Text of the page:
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18) Sridaiva/Bowspring

​Remember John Friend who started Anasura yoga near the start of this list? Good, you're still reading, or you just skipped down. In either case, he paired up with Desi Springer, who owns a yoga studio in Colorado to start up this kind of yoga in 2012. They introduced a new system of alignment that they called the bowspring. It's very different from a lot of other kinds of yoga in that many poses will actually keep the knees bent and the practitioner's pelvis is tipped forward to keep the spine curved. Advocates of it say this alignment gives them newfound power and strength.

Best For: Anyone that doesn't quite feel right in traditional practices, or students just looking to experiment outside the box a little.


19) Viniyoga

​T. Krishnamacharya was a highly regarded teacher who developed this style of yoga later in his life, although the terminology was derived by his son T.K.V. Desikachar. This approach is very different from many studio classes in that the practice is created at an individual level to suit each student based on where they are in life and health. It can still be taught in group classes, with adaptations done at a student level.

Best For: Students who have heard teachers say "Yoga meets us where we're at" and need that to happen!


20) Vinyasa Yoga

​This dynamic practice is likely to get you breaking a slight sweat and your heart pumping, It's almost like dancing in the way that breath and movement are linked to each other at a fast pace. Many teachers love pumping upbeat music, including rock n' roll, rap, and even hip-hop during their sequences.

Best For: Lovers of HIIT and anyone living an otherwise sedentary lifestyle who'd like to get their cardio and zen on simultaneously.


21) Yin Yoga

​On the other hand, if your life is constantly keeping you in a state of stress or even anxiety and agony, then this style of yoga is great for calming and then balancing your body with your mind. As almost a direct opposite to fast-moving practices (we're looking at you Ashtanga), the poses in Yin yoga are held for multiple minutes at a time. It's a meditative practice that emphasizes deeper connective tissues and your fascia, as you restore elasticity and length using body props to support you. Ironically, this practice might cause some anxiety at first, since your ever-active mind will jump all over the place, but you'll eventually settle in. However, if you have a connective tissue disorder, it's best to avoid this kind of practice. Also, anyone that's already very flexible might overdo some of these poses and injure themselves.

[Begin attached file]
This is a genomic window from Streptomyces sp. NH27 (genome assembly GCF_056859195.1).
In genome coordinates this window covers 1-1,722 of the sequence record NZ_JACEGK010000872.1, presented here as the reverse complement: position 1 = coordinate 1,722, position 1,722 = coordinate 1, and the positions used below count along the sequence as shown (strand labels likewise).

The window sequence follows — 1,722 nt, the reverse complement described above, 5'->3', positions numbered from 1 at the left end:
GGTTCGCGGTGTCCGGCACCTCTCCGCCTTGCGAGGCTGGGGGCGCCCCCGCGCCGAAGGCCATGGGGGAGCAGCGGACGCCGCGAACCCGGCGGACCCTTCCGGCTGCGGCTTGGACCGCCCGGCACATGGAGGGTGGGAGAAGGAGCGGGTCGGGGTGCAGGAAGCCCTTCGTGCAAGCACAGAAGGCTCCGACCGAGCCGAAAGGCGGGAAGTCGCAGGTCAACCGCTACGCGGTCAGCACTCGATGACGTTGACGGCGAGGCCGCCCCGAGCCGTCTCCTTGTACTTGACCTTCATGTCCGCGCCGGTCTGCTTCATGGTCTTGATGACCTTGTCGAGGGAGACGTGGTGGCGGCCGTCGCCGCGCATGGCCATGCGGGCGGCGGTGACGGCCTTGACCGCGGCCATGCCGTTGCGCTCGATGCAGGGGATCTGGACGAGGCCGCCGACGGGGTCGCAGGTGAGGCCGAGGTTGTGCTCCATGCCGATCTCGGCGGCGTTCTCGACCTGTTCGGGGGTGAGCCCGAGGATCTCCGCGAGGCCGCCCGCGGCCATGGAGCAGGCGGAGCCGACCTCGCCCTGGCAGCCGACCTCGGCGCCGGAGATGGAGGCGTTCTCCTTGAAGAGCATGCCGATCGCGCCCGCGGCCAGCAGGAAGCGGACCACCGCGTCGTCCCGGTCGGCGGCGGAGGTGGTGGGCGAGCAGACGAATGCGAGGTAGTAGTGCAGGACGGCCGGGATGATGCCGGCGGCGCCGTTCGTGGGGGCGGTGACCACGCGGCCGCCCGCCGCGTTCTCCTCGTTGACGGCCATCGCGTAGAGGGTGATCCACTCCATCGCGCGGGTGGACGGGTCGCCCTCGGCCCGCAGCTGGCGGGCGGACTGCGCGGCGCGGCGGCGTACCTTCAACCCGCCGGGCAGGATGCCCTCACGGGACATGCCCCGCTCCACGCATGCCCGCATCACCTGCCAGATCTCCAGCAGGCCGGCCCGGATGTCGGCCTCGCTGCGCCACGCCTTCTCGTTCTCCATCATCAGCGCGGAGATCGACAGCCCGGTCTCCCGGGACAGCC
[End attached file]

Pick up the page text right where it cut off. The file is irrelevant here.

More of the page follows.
Best For: Days or weekends you want to unwind, or if there just aren't enough restorative classes on your studio's schedule.


In Conclusion

​Hopefully, you've at least browsed or scrolled through most of this list. Most of the styles were presented in alphabetical order, because none of them are honestly any 'better' than the others. The optimal types of yoga are the ones that you can physically do safely and derive benefit from. As you try out various forms, don't restrict yourself or fall into the trap of doing only one style all the time. You might find that Ashtanga or Vinyasa gets you through the week, but your weekends are reserved for Yin and Restorative. Bouncing back and forth between active and resting styles on alternating days is also a great way to practice yoga daily while still having rest days in between the days of pumping your heart and building strength up.

Even though yoga is a form of exercise to some and a spiritual discipline or pursuit for others, you always need to treat it as a form of exercise in terms of your doctor or primary care physician. Most forms of yoga should be practiced quite safely if the teacher is trained and certified. Still, it is important and highly recommended that you get looked over first by your medical provider and get clearance to practice before you start. Try and pick something basic and simple so you can learn how to listen to your body and avoid injuring yourself on the mat. You might hear a saying in classes that if it doesn't feel good, don't do it, and that will usually hold. Your growth as a yogi will often come just a little outside your comfort zone but far before you feel any physical pain.

As you look around your community for classes, keep in mind that you can practice yoga in many different settings. Many prefer the cost-effectiveness and company involved in studio group classes open to the public, but you can also find private group classes, private lessons one on one with a teacher in a studio, their home, or your own home. YouTube and other video sites often have streaming content, and there are premium services that provide these too. There are also more DVDs than you can possibly imagine. No matter what style you choose from this list, you can find sources of the material and teachings quickly and easily.

Good luck and namaste (the light in me honors the light in you)​...


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~ Nicole